With green ones, and on top big dark blobs burned
Like a plate of eyes. Our hands were peppered
With thorn pricks, our palms sticky as Bluebeard’s.
We hoarded the fresh berries in the byre.
But when the bath was filled we found a fur,
A rat-grey fungus, glutting on our cache.
The juice was stinking too. Once off the bush
The fruit fermented, the sweet flesh would turn sour.
I always felt like crying. It wasn’t fair
That all the lovely canfuls smelt of rot.
Each year I hoped they’d keep, knew they would not.
By Seamus Heany

Across the road

Was a whole different universe,
of course the road was the A40
or the Western Avenue as we called it then.
One side urban west London
the other a seemingly limitless sprawl of brambles
riddled with paths sized for squeezing small children
as if the local mothers had arranged it so
that adults could not blackberry but only
give instructions from the edges.
Everyone brambled in summer
red stained children limping home
at days end with huge leaking bags of berries
and a future full of pies and jam.
The real magic of that place was a stream
clear and sparkling, running over pebbles
in places deep and wide, where
baby brothers could be washed
and drinking cups filled.
The shallows were my solitary joy in spring when
armed with a net and an empty jam jar I searched for
blushed red male Sticklebacks, to bring them home
and watch them, marvelling at
their writhing sinuous shapes,
those outsized blue-green eyes
the sharp stickles on each back.

Copyright © 2020 Kim Whysall-Hammond

Taking part in Sarah Connor’s challenge over at Earthweal.

Here’s Sarah’s prompt:

“So, for this prompt, I’d like you to think about how you first felt connected to nature – maybe as a child, or as an adult. Some of those lost words may inspire you, or you may have your own lost word (or world?) that gave you a sense of wonder at the natural world around you. Maybe you collected caterpillars, or watched birds on a bird-table, or squatted down to watch beetles, or looked up to see squirrels in the treetops.”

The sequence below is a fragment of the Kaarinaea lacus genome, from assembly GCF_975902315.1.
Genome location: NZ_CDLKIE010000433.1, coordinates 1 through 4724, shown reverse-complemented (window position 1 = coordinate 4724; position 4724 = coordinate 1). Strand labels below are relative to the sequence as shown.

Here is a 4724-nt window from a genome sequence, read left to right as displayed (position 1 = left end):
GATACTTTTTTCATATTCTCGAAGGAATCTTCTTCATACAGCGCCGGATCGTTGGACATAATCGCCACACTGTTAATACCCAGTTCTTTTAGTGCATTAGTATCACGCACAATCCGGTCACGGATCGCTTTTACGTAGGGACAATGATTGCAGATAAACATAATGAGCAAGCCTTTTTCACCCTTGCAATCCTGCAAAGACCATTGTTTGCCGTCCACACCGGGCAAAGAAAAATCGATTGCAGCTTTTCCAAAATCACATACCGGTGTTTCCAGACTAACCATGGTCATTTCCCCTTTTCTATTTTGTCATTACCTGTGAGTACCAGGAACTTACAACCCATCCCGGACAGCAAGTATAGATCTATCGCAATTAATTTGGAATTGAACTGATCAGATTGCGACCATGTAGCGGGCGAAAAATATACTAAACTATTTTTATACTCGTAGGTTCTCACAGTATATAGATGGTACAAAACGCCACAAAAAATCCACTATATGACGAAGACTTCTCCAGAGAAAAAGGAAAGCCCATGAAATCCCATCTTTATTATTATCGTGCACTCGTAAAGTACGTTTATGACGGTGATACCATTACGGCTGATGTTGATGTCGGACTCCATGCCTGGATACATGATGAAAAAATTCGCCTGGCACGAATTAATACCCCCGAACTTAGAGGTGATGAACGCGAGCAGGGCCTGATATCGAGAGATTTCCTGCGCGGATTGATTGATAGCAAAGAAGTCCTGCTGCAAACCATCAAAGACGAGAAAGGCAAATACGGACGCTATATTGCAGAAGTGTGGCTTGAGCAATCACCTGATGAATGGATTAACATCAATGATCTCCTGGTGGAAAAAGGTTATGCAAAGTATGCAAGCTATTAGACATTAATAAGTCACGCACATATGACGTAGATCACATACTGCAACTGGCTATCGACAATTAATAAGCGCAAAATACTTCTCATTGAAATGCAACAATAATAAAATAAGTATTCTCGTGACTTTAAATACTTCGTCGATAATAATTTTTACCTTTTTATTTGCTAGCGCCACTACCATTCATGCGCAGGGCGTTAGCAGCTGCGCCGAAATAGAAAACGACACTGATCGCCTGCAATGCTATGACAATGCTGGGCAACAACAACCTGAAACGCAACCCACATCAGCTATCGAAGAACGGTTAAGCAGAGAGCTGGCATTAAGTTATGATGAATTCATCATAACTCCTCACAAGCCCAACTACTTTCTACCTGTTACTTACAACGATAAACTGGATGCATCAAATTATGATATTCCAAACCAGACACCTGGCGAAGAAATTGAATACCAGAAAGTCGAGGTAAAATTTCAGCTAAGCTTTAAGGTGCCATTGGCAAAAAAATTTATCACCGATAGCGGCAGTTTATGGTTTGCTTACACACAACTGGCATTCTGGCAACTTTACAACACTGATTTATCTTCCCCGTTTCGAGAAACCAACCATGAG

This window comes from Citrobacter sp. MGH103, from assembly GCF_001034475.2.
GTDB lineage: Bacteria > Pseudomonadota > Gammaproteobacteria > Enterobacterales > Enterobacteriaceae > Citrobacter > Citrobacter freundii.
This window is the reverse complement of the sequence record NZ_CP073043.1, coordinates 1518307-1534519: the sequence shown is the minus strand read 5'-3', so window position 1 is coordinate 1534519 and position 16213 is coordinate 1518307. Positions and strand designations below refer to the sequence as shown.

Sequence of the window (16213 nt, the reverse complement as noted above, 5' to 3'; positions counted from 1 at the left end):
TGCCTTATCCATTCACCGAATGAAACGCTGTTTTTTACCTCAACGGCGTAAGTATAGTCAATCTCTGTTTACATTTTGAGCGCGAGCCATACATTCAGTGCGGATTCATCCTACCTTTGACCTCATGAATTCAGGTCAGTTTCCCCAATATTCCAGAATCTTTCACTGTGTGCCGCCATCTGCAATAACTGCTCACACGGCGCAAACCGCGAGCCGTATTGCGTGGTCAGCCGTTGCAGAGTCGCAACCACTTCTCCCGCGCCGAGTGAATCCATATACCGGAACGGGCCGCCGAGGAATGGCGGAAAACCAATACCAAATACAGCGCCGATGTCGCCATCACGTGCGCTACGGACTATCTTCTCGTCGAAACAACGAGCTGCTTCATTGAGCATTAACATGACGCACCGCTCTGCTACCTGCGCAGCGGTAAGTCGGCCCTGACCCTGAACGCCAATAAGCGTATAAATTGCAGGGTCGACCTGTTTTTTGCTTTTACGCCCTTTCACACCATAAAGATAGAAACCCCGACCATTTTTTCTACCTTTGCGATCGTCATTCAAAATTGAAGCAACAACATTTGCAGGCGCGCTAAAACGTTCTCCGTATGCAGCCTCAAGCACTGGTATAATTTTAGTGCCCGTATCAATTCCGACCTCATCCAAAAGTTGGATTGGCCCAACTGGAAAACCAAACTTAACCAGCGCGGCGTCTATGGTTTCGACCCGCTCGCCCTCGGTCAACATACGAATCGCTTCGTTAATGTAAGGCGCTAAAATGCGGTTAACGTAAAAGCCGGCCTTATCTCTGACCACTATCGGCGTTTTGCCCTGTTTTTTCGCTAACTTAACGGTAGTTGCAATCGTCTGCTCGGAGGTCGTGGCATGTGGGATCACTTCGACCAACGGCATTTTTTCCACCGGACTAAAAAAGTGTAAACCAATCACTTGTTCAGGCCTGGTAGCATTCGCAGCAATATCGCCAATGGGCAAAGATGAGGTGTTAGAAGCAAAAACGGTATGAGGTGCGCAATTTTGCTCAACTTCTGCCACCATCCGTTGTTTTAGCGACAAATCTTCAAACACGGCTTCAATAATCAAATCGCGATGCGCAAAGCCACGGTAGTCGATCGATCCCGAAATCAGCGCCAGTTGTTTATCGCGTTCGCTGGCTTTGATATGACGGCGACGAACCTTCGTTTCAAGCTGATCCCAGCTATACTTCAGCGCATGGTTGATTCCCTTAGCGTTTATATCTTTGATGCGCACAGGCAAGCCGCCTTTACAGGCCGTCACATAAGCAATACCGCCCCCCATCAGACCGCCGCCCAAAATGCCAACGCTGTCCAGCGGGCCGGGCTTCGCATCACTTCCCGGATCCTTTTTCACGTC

Climbing a beech tree in your parents’ garden

A truly wonderful poem from Sarah Connor. Enjoy!:

Sarah writes poems

You will come to a place
where you can stop,
back pressed against the trunk –
a place where you can feel
your soft limbs branch and stiffen,
and the sap pulsing under
your skin, and all your thoughts
are nests and breezes,
and the taste of sunlight,
and the tree holds you here,
like a father holds a child –

Or maybe
your father hoists you up
onto his strong shoulders,
so you can peer through
the green leaves of his hair,
over the fence to where
next-door’s cat lolls in the sunshine
and the old lady jabs
at her flowerbed

and now two butterflies
spiral up towards you
and a bird swoops in
to land upon a twig

and no-one else can see
the tree-ness of you.

I’m hosting at earthweal this week, and asking you to think about how children connect with nature. Or adults, I guess. 

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The winding road


The winding road I walk
wanders through country hedges
stuffed full of brambles and bomb-weed
across hay meadows to where
gauze mist veils distant hills.
Rust red cows huddle by a gate
tails swishing away flies
and rooks shout from their rookery
hurling bird banter from tall tree to tall tree.
Later the Sun will lower down to the west
shadows will merge and meld
owls will hunt. But now
rabbits nibble in golden light
and a peace settles deep inside.

Copyright © 2020 Kim Whysall-Hammond Last week the new block editor allowed me to select a font for my posts. this week, this is not possible. I'm stuck with this weird typewriter font!